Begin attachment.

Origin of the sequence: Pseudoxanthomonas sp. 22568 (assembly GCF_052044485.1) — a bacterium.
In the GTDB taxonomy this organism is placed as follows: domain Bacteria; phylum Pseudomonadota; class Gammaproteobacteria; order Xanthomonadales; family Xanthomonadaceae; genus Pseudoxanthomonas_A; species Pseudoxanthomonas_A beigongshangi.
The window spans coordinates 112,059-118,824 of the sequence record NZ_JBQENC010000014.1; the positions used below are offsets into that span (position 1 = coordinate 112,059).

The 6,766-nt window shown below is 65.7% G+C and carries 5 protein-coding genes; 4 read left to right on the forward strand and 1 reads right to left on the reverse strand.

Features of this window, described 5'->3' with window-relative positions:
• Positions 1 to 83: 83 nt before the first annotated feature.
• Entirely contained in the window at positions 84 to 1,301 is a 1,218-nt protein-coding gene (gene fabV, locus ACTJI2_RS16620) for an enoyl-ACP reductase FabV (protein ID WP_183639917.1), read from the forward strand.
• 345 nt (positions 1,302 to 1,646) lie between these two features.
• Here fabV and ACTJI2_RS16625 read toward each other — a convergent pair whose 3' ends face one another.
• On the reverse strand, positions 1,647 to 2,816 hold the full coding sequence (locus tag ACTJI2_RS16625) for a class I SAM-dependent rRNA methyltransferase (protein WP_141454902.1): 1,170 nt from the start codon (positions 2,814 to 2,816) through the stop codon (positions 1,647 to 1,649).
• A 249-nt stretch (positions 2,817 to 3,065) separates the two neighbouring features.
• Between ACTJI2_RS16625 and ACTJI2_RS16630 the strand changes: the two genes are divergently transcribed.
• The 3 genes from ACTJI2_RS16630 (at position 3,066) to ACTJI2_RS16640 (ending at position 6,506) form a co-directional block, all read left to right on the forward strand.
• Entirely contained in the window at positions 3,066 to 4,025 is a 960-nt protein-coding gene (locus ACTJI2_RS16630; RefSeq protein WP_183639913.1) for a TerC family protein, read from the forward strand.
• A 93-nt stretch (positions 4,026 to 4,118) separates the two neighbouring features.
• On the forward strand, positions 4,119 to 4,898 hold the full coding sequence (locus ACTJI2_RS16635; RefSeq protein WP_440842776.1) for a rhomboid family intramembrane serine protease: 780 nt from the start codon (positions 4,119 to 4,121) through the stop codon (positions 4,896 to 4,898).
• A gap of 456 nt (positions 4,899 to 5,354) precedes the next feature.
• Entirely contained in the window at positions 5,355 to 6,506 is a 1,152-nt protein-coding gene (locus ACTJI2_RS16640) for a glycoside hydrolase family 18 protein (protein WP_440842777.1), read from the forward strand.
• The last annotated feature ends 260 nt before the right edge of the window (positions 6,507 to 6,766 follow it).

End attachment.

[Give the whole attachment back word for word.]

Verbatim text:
Origin of the sequence: Pseudoxanthomonas sp. 22568 (assembly GCF_052044485.1) — a bacterium.
In the GTDB taxonomy this organism is placed as follows: domain Bacteria; phylum Pseudomonadota; class Gammaproteobacteria; order Xanthomonadales; family Xanthomonadaceae; genus Pseudoxanthomonas_A; species Pseudoxanthomonas_A beigongshangi.
The window spans coordinates 112,059-118,824 of the sequence record NZ_JBQENC010000014.1; the positions used below are offsets into that span (position 1 = coordinate 112,059).

The 6,766-nt window shown below is 65.7% G+C and carries 5 protein-coding genes; 4 read left to right on the forward strand and 1 reads right to left on the reverse strand.

Features of this window, described 5'->3' with window-relative positions:
• Positions 1 to 83: 83 nt before the first annotated feature.
• Entirely contained in the window at positions 84 to 1,301 is a 1,218-nt protein-coding gene (gene fabV, locus ACTJI2_RS16620) for an enoyl-ACP reductase FabV (protein ID WP_183639917.1), read from the forward strand.
• 345 nt (positions 1,302 to 1,646) lie between these two features.
• Here fabV and ACTJI2_RS16625 read toward each other — a convergent pair whose 3' ends face one another.
• On the reverse strand, positions 1,647 to 2,816 hold the full coding sequence (locus tag ACTJI2_RS16625) for a class I SAM-dependent rRNA methyltransferase (protein WP_141454902.1): 1,170 nt from the start codon (positions 2,814 to 2,816) through the stop codon (positions 1,647 to 1,649).
• A 249-nt stretch (positions 2,817 to 3,065) separates the two neighbouring features.
• Between ACTJI2_RS16625 and ACTJI2_RS16630 the strand changes: the two genes are divergently transcribed.
• The 3 genes from ACTJI2_RS16630 (at position 3,066) to ACTJI2_RS16640 (ending at position 6,506) form a co-directional block, all read left to right on the forward strand.
• Entirely contained in the window at positions 3,066 to 4,025 is a 960-nt protein-coding gene (locus ACTJI2_RS16630; RefSeq protein WP_183639913.1) for a TerC family protein, read from the forward strand.
• A 93-nt stretch (positions 4,026 to 4,118) separates the two neighbouring features.
• On the forward strand, positions 4,119 to 4,898 hold the full coding sequence (locus ACTJI2_RS16635; RefSeq protein WP_440842776.1) for a rhomboid family intramembrane serine protease: 780 nt from the start codon (positions 4,119 to 4,121) through the stop codon (positions 4,896 to 4,898).
• A gap of 456 nt (positions 4,899 to 5,354) precedes the next feature.
• Entirely contained in the window at positions 5,355 to 6,506 is a 1,152-nt protein-coding gene (locus ACTJI2_RS16640) for a glycoside hydrolase family 18 protein (protein WP_440842777.1), read from the forward strand.
• The last annotated feature ends 260 nt before the right edge of the window (positions 6,507 to 6,766 follow it).